There is a famous AI contest where researchers pit computers against humans in a challenge to correctly identify photos. Humans usually are able to identify photos with about 95% accuracy in this content, and in 2012, computers were able to identify about 74% of photos correctly, according to SunTrust’s report. In 2015, computers reached 96% accuracy, officially beating humans for the first time. This was called the “big bang” of AI, according to SunTrust.
The big bang of AI was made possible by some fancy new algorithms, three specifically. These new algorithms were better ways of training AI systems, making them faster and cheaper to run.
AI systems require lots of real-world examples to be trained well, like lots of cat photos for example. These cat photos also had to be labelled as cat photos so the system knew when it got the right answer from its algorithms and checkpoints. The new algorithms that led to the big bang allowed AI systems to be trained with fewer examples that didn’t have to be labelled as well as before. Collecting enough examples to train an AI system used to be really expensive, but was much cheaper after the big bang. Advances in processing power and cheap storage also helped move things along.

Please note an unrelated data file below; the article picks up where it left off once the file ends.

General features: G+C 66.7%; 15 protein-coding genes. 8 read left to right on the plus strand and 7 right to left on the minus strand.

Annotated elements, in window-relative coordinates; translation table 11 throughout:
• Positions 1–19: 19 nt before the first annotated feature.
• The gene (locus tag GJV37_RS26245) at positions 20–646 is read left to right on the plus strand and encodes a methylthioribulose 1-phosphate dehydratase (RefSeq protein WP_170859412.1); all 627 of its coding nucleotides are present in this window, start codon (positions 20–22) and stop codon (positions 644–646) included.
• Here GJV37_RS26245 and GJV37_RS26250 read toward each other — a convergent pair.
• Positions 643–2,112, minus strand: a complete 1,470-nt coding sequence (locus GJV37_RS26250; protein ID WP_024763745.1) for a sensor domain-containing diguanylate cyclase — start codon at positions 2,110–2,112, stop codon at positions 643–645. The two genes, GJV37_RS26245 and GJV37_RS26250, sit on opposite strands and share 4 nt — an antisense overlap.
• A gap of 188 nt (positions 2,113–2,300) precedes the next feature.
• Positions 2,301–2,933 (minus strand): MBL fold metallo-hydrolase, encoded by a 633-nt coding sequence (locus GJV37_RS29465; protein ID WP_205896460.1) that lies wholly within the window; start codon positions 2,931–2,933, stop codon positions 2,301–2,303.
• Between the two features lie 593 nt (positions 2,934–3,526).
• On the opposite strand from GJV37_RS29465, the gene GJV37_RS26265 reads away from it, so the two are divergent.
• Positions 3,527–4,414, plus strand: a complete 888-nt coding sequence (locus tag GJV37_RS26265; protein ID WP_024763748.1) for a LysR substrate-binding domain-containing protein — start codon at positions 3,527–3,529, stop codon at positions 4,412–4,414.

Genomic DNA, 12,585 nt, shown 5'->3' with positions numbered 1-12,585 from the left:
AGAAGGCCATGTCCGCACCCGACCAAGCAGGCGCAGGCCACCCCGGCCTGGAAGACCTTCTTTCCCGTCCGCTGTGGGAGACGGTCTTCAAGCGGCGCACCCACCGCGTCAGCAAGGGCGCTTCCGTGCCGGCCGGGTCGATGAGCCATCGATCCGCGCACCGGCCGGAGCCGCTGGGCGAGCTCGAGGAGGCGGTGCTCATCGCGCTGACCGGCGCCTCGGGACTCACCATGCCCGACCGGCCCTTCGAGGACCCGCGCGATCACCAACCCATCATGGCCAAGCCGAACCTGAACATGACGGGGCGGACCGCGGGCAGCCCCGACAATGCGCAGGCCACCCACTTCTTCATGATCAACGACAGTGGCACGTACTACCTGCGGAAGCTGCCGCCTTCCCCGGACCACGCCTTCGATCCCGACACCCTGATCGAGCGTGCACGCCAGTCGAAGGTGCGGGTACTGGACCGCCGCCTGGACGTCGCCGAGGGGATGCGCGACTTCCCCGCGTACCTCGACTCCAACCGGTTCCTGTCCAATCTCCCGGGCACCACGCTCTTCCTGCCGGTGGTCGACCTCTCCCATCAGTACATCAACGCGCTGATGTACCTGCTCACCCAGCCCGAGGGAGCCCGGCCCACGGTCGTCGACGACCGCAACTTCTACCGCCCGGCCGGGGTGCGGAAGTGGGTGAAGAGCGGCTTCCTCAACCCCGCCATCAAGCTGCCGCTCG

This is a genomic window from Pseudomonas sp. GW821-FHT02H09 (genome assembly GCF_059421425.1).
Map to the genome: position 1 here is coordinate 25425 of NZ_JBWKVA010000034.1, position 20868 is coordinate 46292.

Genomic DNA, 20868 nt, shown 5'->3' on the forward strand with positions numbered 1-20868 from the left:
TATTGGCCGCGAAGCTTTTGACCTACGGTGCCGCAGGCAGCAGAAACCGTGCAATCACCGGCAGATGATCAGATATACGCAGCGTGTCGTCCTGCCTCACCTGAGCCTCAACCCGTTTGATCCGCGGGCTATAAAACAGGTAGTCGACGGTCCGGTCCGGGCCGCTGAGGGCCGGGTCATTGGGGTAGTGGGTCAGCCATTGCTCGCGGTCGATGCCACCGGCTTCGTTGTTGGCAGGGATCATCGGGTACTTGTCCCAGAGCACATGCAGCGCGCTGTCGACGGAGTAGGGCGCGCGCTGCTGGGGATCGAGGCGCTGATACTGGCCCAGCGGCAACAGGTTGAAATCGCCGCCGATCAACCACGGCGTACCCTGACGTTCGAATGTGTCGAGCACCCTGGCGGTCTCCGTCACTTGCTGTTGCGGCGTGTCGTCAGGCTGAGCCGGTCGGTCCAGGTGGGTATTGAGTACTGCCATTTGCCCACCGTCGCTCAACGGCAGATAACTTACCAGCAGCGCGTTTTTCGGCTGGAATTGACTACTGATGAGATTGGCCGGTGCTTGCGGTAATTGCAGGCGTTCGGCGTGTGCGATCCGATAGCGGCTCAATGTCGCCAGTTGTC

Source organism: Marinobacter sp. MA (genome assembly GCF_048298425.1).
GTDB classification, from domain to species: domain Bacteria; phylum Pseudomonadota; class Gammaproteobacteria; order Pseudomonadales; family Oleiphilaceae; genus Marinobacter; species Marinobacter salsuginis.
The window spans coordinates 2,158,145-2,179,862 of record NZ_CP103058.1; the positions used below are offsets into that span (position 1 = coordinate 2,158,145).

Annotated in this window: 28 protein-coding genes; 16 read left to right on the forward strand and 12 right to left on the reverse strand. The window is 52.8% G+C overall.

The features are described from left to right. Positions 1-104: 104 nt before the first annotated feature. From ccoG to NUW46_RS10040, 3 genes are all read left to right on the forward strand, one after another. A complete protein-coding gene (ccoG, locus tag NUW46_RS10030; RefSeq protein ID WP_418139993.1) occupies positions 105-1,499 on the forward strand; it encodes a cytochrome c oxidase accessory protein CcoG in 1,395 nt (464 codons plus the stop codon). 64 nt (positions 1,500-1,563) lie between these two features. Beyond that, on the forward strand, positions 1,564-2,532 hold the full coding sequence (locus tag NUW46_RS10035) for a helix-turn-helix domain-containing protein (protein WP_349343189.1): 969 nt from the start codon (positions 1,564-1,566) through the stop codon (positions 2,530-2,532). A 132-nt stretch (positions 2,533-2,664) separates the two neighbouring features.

Since the big bang, there have been a number of huge strides in AI technology. Tesla, Google, Apple and many of the traditional car companies are training AI systems for autonomous driving. Google, Apple and Amazon are pioneering the first smart personal assistants. Some companies are even working on AI driven healthcare solutions that could personalise treatment plans based on a patient’s history, according to SunTrust.
What will AI mean for your life?
AI technology could be as simple as making your email smarter, but it could also extend your lifespan, take away your job, or end human soldiers fighting the world’s wars.
SunTrust says AI has the capability to change nearly every industry. The moves we are seeing now are just the beginnings, the low hanging fruits. Cities can become smarter, TSA might be scanning your face as you pass through security and doctors could give most of their consultations via your phone thanks to increased AI advancements.